"A key to unlock the past." That is how The News-Tribune's
editor Mary Ann Barth, describes the microfilm collection of
News-Tribunes dating back to 1882, which she presented to the
Allen County Public Library in Fort Wayne last Wednesday, February
"It's important to unlock doors for those interested
in history and genealogy," Barth said. "And we are
happy to be able to present Hicksville's history in such a way
that the public can view it at any time.
"It has been such a shame to have the films in our possession
and not be able to share them with the public. Now, after many
years of working, collecting and processing them, they are finally
Allen County Public Library's Historical Genealogical Depart-ment
Director Curt Witcher echoed Ms. Barth's sentiments during the
presentation ceremony at the library's Berry Street location.
"People, with today's technology, tend to lose focus of
recording the news as a historical reference. Newspapers are,
and were, a record of the life and times of the people they represent.
They give a good idea of the community, the people and its views.
"This collection will be a great addition to our library."
Mr. Witcher stated. "Most of our newspapers are considered
contemporary (1930s and newer) daily papers. We do have some
1700s editions from Virginia which are our oldest newspapers.
"The extent of this collection is wonderful." Witcher
continued. "To have over 100 years of news from a community
is exceptional, and we are very pleased to be able to add this
collection to the Allen County Public Library."
Witcher expects the acquisition of the Tribune films to be
the largest addition the library will make in the next several
Curt Witcher is shown loading a reel of microfilm from The
News-Tribune archive into a reader at the Allen County Public
Library. Witchert syas that the Tribune collection has already
been put to use in the week since its donation by members of
the public researching Hicksville's history.
Tribune Printing owner and editor of The News-Tribune, Mary Ann
Barth is shown presenting Curt Witcher of the Allen County Library
with The News-Tribune microfilms. Over 100 separate films
were presented, representing more than a century of Hicksville's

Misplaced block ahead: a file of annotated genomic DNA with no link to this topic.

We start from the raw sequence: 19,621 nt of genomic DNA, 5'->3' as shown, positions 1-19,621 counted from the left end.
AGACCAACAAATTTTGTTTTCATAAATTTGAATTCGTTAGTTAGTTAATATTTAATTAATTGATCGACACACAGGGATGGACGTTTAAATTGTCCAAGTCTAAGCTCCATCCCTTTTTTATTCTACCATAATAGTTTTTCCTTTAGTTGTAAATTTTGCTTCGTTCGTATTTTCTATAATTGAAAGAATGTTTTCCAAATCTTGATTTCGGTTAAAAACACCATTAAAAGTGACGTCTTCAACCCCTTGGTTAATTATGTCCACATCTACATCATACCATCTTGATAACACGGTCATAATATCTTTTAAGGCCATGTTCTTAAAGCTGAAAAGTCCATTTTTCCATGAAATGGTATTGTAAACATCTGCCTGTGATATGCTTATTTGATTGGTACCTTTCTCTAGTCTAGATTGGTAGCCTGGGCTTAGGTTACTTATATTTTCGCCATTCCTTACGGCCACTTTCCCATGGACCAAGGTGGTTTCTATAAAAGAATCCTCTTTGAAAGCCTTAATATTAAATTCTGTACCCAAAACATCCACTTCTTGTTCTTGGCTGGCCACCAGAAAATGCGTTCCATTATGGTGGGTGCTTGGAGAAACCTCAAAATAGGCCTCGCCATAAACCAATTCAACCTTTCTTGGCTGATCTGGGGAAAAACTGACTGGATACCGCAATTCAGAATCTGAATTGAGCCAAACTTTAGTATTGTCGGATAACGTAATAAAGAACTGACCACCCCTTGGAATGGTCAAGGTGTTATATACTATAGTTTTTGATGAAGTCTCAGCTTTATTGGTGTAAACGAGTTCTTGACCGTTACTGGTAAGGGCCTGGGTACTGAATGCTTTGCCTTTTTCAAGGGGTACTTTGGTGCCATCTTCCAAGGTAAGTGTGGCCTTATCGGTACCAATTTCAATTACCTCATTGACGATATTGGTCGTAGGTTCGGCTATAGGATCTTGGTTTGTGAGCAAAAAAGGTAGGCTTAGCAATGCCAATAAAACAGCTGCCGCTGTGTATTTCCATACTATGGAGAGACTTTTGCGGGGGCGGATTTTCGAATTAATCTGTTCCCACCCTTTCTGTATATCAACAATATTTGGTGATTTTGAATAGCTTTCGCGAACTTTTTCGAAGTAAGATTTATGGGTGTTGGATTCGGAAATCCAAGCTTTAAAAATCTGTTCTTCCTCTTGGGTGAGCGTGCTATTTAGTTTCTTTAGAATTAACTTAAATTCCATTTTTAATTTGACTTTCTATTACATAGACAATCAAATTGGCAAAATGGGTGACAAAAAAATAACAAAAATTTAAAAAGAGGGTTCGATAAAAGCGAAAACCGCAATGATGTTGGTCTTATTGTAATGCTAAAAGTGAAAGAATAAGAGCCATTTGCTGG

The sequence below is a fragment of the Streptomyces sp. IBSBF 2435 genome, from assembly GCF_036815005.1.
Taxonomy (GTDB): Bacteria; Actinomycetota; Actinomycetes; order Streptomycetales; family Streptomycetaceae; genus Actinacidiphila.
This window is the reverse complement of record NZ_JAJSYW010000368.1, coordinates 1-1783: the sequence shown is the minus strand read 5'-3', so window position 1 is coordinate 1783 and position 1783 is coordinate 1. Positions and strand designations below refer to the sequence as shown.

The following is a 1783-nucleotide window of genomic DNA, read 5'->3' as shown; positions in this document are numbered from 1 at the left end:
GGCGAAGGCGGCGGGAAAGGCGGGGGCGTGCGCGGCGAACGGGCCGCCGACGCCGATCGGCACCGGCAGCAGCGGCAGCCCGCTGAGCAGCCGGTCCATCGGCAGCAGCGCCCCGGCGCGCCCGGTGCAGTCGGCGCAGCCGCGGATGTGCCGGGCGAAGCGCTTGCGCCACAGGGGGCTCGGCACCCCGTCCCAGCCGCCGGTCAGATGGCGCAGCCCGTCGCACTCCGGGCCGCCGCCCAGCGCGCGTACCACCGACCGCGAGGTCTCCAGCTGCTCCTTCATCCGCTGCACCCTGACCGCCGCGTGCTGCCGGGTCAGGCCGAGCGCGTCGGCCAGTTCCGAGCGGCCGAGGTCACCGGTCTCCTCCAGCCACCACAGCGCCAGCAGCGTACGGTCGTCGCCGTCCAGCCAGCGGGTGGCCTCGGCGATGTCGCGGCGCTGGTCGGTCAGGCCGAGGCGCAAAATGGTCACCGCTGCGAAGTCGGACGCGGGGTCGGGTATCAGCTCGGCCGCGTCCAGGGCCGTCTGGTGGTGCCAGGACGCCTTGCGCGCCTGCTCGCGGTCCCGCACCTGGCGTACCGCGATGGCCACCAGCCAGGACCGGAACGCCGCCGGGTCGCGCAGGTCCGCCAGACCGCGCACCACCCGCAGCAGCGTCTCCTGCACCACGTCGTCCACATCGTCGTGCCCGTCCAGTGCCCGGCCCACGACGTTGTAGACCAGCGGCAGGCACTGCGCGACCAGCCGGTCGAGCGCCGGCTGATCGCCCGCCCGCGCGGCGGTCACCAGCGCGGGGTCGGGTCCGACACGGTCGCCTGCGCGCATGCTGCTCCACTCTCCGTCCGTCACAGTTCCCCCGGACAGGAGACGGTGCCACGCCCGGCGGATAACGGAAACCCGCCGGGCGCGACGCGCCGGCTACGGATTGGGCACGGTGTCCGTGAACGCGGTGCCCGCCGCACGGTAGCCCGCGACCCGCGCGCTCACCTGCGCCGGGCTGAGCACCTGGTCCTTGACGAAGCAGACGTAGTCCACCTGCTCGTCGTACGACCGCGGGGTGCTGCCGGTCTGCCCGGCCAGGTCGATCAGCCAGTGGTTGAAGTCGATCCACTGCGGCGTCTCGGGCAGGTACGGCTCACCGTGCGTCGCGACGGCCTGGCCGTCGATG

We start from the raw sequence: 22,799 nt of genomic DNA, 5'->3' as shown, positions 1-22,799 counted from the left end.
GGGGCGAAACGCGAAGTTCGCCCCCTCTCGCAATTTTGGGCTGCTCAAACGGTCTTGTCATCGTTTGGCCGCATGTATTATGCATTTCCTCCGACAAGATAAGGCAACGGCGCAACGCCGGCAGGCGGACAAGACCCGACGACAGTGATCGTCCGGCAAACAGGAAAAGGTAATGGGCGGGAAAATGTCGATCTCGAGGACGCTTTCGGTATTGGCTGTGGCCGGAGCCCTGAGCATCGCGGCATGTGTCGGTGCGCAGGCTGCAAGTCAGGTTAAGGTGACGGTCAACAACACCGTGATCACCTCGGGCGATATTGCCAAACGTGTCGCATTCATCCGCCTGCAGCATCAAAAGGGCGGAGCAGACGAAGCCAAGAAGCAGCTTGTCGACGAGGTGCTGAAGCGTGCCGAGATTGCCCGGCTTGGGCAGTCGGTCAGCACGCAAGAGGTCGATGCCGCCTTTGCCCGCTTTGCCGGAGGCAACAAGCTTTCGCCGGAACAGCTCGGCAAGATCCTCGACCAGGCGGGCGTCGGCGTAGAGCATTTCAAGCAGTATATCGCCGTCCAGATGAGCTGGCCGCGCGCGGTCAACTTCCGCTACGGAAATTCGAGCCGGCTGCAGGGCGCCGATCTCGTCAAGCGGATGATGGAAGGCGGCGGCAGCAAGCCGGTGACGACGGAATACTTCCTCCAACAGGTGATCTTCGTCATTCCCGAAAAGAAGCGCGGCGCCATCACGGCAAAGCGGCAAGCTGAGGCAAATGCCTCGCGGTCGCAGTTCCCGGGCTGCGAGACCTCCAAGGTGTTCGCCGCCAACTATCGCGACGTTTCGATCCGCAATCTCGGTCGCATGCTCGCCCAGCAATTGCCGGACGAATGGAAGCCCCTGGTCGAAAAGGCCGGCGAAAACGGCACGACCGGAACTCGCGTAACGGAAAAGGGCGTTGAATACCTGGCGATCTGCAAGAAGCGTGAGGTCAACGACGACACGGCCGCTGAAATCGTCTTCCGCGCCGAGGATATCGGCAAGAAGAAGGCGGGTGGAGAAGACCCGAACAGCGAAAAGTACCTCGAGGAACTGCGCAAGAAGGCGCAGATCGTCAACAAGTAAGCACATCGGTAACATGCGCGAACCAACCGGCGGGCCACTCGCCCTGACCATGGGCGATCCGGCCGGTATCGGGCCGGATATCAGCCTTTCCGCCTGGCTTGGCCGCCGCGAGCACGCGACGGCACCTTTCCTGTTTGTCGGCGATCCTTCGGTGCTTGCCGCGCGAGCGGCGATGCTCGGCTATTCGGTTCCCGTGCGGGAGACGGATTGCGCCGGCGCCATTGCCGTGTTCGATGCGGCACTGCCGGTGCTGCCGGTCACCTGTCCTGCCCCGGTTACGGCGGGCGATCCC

history. Witcher called the collection "exceptional."
The Allen County Public Library is known throughout the nation
for having the largest genealogical department in a public library.
Newspapers are a prime source of information for those studying
genealogy, and, according to Mr. Witcher, the Tribune editions
were put to use less than two days after their arrival. "A
woman came in this morning (Friday) requesting several issues,
and although we don't have everything cataloged yet, we made
them availble for her."
Hicksville area residents have been using the same collection
for nearly a year now since a duplicate set of microfilm editions
were presented to Johnson Memorial Library by the Barth family
in 2003. The microfilming process is ongoing, and both libraries
will continue to receive updated microfilms with current issues
of The News-Tribune each year.
The microfilming project began nearly 20 years ago when former
Tribune editor and publisher Merle Pepple (Ms. Barth's father
and former owner of The News-Tribune) began sending issues of
The Hicksville News dating back to 1882 to Bowling Green State
University to be microfilmed. Issues from 1882 through 1887 were
available along with a complete set of issues from 1906 through
the present. The project was completed after Ms. Barth purchased
the Tribune in 1990.
Today, Ms. Barth operates the newspaper with her sons, making
the Tribune a third-generation family-owned printing and publishing
"It's nice to finally see this all come together,"
Ms. Barth said. "We're glad to have had the opportunity
to continue my father's dream of preserving our history and sharing
it with future generations."